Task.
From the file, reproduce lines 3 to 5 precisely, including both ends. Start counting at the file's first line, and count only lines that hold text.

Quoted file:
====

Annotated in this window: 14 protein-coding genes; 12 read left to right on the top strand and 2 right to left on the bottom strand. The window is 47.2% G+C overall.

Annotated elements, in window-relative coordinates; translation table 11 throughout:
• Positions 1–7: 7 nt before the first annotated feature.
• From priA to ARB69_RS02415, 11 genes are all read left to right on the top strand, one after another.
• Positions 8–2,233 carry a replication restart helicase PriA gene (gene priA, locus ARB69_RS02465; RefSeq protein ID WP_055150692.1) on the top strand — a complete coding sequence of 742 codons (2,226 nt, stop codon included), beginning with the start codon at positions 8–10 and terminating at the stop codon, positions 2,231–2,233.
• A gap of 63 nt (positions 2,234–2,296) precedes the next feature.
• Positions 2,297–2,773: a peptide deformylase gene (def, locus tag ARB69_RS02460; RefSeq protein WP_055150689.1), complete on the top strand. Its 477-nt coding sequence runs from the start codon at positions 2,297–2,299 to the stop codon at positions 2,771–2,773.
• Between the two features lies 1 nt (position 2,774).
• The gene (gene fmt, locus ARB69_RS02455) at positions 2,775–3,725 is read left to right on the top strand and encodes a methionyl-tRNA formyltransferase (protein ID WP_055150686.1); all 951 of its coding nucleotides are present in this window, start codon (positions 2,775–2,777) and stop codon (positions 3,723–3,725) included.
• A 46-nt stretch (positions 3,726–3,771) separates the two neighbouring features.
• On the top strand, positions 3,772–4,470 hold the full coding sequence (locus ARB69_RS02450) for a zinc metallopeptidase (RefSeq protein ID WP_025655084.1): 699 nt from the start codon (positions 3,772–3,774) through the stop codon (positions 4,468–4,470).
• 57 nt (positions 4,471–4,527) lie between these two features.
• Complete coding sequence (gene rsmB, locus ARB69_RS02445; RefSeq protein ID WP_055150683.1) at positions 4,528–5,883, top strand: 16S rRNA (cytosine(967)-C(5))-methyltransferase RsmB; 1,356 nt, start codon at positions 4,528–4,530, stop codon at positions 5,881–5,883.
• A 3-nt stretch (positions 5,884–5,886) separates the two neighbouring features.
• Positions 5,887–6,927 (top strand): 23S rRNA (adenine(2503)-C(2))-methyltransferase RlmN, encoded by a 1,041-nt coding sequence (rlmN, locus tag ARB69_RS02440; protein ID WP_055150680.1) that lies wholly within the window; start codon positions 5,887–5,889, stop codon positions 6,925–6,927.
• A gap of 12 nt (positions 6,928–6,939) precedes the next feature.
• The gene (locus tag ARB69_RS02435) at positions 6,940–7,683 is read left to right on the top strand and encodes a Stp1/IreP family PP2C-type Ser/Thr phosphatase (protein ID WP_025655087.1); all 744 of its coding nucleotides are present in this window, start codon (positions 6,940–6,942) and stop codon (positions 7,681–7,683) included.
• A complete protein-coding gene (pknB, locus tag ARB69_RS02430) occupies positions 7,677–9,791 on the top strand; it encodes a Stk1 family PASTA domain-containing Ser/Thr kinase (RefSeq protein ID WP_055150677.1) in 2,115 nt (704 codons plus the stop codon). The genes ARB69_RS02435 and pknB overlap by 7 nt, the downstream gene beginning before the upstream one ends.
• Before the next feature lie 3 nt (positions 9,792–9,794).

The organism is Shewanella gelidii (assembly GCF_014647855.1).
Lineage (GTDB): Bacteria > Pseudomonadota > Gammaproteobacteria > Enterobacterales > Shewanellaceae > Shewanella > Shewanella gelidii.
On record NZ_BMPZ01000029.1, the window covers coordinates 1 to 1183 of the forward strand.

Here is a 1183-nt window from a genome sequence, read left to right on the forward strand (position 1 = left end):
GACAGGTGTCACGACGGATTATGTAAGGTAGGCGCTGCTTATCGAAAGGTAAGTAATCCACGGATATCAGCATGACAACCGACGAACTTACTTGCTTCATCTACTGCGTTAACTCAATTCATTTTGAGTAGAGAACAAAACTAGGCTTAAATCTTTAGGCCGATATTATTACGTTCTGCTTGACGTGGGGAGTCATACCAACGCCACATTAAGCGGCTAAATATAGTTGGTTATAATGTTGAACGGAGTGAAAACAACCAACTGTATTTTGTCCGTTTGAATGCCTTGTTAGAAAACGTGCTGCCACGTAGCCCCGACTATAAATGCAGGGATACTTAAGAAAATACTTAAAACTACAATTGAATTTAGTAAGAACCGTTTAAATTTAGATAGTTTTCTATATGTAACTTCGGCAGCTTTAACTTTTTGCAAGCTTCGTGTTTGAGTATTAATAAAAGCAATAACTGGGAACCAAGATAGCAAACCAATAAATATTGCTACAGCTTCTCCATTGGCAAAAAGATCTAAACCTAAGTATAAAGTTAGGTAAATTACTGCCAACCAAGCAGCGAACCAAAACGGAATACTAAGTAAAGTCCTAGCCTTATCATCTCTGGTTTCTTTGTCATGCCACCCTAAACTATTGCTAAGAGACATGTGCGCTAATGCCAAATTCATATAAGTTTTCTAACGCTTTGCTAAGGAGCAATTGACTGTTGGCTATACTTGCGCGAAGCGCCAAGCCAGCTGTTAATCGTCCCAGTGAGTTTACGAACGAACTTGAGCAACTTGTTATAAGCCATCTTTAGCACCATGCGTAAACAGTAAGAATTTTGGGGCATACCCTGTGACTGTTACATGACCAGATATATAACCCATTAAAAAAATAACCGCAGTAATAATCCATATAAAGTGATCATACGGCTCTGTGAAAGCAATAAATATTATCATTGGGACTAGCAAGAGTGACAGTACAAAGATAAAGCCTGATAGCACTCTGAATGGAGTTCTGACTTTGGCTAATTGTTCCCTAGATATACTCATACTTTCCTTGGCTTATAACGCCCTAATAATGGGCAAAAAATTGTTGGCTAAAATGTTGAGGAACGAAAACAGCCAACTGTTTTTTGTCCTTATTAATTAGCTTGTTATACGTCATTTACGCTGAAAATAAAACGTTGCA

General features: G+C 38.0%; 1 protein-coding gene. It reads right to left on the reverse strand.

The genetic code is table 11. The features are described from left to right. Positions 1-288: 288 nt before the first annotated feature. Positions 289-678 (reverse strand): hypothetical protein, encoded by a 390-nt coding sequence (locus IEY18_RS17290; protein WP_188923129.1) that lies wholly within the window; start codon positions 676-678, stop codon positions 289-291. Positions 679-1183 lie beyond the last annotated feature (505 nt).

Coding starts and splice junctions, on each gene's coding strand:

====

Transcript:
• Positions 1–7: 7 nt before the first annotated feature.
• From priA to ARB69_RS02415, 11 genes are all read left to right on the top strand, one after another.
• Positions 8–2,233 carry a replication restart helicase PriA gene (gene priA, locus ARB69_RS02465; RefSeq protein ID WP_055150692.1) on the top strand — a complete coding sequence of 742 codons (2,226 nt, stop codon included), beginning with the start codon at positions 8–10 and terminating at the stop codon, positions 2,231–2,233.